Trump and Sessions Seem Focused on Cartels, Not Cannabis

President Trump and Attorney General Jeff Sessions have yet to directly address the issue of cannabis legalization and the state-federal schism, which has led to all kinds of rumors flying about.

One rumor, floated on a cannabis blog recently, held that Press Secretary Sean Spicer told a reporter named “Rebecka Brian” that the Trump administration is “unlikely” to go after legalized states.

MassRoots reporter Tom Angell looked into the quote and found nothing to it. Angell reached out directly to Spicer and received a succinct reply: “I have no clue where that came from.”

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So what’s the real story? Where does Sessions stand on cannabis?

A recent interview on Capital Public Radio in Sacramento may provide some insight into the nebulous mindset of the Trump Administration.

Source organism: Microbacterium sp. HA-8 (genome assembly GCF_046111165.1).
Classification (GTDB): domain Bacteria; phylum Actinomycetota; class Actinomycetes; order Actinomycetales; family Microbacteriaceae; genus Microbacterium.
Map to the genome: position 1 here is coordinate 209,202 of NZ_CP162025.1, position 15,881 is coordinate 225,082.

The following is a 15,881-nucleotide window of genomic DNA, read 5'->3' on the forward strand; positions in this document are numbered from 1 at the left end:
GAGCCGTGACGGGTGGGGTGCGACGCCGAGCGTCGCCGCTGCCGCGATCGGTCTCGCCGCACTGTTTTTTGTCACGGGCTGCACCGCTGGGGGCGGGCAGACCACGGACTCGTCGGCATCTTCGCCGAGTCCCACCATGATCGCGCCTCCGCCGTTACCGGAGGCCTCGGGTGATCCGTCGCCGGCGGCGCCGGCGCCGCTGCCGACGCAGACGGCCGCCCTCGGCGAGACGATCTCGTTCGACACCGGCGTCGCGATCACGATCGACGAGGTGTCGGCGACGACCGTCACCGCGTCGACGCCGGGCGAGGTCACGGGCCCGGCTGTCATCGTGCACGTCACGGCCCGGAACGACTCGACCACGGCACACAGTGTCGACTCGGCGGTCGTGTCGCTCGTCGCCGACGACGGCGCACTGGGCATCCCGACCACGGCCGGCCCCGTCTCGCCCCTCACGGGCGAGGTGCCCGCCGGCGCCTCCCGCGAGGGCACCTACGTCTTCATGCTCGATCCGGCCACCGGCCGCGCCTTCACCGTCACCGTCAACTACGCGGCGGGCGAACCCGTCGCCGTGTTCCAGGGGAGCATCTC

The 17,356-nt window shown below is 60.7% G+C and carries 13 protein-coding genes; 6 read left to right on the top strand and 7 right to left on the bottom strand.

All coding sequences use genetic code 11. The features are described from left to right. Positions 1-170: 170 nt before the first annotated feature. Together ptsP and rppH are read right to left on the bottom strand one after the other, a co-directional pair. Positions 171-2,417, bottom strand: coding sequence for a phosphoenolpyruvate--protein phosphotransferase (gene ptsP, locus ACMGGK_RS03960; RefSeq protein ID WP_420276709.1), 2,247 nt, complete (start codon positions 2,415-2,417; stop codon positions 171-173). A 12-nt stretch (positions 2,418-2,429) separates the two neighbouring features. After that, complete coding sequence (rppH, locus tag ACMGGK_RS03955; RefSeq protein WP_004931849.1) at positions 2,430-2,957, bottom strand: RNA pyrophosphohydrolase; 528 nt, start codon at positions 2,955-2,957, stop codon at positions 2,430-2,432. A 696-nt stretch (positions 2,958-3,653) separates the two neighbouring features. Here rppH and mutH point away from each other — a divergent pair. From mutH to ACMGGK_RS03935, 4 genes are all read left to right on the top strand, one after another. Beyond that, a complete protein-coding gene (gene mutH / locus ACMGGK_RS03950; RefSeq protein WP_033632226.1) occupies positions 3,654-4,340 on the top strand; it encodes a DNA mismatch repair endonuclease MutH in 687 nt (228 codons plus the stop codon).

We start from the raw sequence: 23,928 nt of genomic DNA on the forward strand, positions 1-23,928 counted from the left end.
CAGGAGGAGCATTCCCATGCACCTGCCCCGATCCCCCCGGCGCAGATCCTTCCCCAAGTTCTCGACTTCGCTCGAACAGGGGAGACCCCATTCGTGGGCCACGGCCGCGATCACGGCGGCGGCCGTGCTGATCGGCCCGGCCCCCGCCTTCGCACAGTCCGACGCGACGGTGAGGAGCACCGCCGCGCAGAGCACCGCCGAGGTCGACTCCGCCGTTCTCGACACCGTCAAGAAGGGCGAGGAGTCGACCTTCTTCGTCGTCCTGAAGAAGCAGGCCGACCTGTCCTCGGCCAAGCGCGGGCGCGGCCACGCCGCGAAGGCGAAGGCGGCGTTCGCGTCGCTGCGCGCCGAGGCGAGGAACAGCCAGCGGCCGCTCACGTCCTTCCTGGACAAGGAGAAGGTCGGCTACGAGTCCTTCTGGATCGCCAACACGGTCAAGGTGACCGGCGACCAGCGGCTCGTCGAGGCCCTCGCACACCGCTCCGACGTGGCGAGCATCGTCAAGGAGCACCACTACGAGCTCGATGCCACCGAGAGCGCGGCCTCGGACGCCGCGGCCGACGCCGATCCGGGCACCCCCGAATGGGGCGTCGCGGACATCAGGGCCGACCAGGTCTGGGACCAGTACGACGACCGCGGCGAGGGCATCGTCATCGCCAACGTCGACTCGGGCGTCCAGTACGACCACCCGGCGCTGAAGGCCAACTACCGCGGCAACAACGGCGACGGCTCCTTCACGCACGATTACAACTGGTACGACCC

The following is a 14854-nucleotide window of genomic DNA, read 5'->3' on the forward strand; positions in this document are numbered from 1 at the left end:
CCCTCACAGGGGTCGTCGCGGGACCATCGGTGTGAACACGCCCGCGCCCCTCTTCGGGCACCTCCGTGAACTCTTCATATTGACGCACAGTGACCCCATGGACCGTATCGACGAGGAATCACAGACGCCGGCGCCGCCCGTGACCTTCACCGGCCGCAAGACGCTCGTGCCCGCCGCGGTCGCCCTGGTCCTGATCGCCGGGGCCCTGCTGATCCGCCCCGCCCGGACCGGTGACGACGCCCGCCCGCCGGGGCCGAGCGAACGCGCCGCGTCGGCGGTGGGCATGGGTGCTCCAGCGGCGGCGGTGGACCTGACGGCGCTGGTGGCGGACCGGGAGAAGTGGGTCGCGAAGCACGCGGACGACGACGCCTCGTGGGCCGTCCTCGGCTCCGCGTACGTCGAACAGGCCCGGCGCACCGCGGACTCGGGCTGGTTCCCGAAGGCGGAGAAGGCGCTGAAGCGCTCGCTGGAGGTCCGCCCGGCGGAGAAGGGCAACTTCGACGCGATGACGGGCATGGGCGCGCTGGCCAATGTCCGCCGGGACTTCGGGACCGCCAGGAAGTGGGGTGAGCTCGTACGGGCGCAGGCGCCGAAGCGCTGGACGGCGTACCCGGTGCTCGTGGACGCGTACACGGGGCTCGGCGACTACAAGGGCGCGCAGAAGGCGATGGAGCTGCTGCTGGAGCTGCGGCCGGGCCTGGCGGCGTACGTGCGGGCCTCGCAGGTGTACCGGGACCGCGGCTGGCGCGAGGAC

Sacramento County Sheriff Scott Jones spoke to new attorney general Jeff Sessions last week while in Washington, DC, for a law enforcement convention. Jones then relayed that conversation to Bob Moffitt, a Sacramento reporter for Capital Public Radio. Jones said he made a point of bringing up immigration and cannabis policy with Sessions, who at the time was still awaiting confirmation by the full Senate.

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“Regarding the prioritization of federal resources to combat marijuana, he didn’t see the federal government getting involved in marijuana use or low-level state, what are traditionally state and local crimes,” Sheriff Jones told the radio reporter. “But I don’t think he ruled out the possibility of the federal government getting involved in larger-scale operations.”

If this is, indeed, the case, it wouldn’t be a far cry from the policy of the Obama Administration. Obama generally maintained a laissez-faire approach to state-by-state legalization, but some legal state operations still suffered federal raids and indictments.

Sheriff Jones indicated that Sessions might be more inclined to go after drug cartels–which, it’s worth pointing out, are suffering due to the expansion of legalization in the United States.



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